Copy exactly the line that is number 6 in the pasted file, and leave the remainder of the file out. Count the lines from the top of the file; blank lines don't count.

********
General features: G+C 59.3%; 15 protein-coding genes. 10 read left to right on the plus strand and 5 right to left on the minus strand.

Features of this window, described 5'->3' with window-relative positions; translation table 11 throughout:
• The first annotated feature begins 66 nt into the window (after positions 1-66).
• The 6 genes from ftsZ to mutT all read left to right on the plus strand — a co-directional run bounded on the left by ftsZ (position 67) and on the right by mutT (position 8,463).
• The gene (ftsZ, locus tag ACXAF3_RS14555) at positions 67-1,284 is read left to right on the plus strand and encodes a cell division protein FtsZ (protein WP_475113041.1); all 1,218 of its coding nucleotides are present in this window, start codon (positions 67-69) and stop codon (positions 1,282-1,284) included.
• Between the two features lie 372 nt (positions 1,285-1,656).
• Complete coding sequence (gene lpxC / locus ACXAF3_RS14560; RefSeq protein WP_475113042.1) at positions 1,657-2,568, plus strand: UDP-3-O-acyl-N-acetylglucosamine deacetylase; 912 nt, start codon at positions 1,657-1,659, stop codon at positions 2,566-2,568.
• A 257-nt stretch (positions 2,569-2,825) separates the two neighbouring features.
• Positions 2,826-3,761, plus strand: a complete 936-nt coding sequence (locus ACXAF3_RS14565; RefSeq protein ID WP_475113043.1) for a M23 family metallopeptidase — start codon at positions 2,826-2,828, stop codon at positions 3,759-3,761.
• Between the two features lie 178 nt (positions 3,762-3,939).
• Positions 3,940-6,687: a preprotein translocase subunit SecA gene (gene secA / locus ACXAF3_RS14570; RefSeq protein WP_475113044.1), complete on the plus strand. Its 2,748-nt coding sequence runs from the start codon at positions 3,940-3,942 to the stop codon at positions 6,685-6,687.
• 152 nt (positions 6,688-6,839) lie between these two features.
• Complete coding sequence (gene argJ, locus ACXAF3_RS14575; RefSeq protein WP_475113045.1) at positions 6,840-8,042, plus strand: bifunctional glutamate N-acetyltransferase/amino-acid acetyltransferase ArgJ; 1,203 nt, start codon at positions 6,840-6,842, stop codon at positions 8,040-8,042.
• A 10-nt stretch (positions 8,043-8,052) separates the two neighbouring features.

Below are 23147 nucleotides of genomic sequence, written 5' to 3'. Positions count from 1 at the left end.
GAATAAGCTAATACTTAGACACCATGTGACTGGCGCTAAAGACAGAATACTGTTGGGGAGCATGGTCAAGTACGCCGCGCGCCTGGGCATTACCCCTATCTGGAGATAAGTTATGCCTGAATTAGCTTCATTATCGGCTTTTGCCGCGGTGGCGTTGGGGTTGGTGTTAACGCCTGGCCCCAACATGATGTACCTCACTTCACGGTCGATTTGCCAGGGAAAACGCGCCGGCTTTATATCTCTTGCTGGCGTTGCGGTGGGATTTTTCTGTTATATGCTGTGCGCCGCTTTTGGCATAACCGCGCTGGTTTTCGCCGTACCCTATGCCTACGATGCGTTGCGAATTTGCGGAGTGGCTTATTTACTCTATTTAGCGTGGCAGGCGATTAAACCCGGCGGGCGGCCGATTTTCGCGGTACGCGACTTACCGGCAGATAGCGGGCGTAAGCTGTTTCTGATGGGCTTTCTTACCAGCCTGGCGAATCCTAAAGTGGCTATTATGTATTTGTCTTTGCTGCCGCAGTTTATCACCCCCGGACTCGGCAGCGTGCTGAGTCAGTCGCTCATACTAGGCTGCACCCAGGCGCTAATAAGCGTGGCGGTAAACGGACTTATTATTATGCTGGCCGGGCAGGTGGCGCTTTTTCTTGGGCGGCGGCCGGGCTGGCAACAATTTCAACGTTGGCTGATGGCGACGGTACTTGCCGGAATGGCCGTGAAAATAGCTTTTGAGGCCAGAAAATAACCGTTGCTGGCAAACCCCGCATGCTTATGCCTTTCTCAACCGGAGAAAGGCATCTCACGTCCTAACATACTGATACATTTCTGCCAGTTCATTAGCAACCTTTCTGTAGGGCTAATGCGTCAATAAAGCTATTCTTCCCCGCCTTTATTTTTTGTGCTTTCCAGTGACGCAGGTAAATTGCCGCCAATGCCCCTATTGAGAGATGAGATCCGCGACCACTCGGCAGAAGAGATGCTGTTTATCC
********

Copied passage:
• Between the two features lie 372 nt (positions 1,285-1,656).